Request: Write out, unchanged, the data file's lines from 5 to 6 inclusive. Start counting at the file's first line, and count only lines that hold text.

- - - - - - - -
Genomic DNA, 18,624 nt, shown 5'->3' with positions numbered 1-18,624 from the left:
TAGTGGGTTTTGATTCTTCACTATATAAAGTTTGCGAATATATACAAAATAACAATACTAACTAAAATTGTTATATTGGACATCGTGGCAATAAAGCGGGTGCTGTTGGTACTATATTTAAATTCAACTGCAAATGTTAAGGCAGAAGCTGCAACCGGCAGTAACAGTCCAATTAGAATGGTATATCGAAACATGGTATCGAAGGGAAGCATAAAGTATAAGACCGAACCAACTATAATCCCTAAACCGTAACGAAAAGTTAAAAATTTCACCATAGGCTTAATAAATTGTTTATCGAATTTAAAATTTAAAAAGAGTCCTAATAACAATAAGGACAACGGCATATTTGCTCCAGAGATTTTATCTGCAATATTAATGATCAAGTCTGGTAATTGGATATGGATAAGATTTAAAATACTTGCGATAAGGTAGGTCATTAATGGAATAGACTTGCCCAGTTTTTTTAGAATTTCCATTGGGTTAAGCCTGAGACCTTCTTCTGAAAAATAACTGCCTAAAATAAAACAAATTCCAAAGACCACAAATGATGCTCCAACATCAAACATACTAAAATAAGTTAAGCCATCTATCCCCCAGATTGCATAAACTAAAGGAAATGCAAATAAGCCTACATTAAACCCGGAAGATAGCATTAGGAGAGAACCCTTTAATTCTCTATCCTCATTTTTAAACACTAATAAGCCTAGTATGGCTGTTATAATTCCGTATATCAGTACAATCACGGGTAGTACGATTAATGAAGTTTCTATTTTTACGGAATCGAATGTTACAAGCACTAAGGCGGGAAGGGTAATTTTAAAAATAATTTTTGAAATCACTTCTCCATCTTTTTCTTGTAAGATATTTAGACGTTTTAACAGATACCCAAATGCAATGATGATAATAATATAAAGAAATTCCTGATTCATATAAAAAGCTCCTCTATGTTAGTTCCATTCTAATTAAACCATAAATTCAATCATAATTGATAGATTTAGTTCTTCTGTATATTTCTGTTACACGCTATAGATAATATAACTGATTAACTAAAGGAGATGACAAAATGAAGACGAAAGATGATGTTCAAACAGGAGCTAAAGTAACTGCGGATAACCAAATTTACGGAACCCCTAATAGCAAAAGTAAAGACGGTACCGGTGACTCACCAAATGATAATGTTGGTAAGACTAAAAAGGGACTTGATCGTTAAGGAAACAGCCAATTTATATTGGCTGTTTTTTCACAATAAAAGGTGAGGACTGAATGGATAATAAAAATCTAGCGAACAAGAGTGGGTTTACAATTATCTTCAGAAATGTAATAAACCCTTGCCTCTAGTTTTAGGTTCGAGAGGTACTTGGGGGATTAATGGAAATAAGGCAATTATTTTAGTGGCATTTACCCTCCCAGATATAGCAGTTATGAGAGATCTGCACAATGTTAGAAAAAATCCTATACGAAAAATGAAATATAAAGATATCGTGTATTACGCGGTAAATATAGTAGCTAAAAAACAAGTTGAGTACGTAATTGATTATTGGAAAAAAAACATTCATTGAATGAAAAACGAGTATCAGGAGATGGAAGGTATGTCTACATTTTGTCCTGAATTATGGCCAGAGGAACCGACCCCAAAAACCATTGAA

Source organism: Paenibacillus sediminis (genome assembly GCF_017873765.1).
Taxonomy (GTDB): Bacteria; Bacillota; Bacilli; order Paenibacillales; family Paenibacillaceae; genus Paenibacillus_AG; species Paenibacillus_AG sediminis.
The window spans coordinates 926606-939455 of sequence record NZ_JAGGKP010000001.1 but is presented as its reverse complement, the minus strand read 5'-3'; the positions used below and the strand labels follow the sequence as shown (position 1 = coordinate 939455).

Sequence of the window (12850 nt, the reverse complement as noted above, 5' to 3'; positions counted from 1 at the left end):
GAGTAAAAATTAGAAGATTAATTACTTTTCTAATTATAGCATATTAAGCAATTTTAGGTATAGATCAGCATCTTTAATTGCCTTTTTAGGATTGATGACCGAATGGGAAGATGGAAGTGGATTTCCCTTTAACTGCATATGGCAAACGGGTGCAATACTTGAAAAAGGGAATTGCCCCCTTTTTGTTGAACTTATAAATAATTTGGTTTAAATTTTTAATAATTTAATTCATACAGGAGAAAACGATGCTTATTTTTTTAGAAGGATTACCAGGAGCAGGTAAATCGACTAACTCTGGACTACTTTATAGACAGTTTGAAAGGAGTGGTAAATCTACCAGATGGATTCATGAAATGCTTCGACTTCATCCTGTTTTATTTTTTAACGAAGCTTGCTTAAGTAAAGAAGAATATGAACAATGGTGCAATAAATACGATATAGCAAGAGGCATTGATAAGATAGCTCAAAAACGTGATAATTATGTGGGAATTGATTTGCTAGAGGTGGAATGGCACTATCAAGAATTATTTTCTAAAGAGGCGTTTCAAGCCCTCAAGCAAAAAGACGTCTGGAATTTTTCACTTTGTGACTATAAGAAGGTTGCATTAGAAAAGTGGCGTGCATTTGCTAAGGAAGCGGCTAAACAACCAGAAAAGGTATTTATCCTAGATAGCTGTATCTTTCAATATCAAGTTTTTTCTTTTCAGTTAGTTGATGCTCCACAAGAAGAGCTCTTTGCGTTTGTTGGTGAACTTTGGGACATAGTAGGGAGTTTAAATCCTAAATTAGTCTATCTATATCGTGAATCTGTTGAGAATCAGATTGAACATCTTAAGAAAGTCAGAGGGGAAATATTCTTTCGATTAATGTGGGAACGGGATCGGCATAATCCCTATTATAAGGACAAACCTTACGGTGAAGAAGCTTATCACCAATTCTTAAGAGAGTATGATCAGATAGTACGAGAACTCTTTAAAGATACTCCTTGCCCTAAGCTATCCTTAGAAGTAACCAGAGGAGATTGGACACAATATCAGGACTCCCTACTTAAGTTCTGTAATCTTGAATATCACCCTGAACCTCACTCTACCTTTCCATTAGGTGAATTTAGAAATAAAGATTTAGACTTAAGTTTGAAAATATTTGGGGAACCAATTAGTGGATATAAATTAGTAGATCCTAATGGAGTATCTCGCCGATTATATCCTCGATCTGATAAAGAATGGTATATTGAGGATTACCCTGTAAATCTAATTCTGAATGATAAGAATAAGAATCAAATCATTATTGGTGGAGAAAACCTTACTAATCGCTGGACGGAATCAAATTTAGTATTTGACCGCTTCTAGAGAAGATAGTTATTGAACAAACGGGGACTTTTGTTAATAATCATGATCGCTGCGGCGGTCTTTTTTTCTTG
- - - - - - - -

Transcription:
The window spans coordinates 926606-939455 of sequence record NZ_JAGGKP010000001.1 but is presented as its reverse complement, the minus strand read 5'-3'; the positions used below and the strand labels follow the sequence as shown (position 1 = coordinate 939455).

Sequence of the window (12850 nt, the reverse complement as noted above, 5' to 3'; positions counted from 1 at the left end):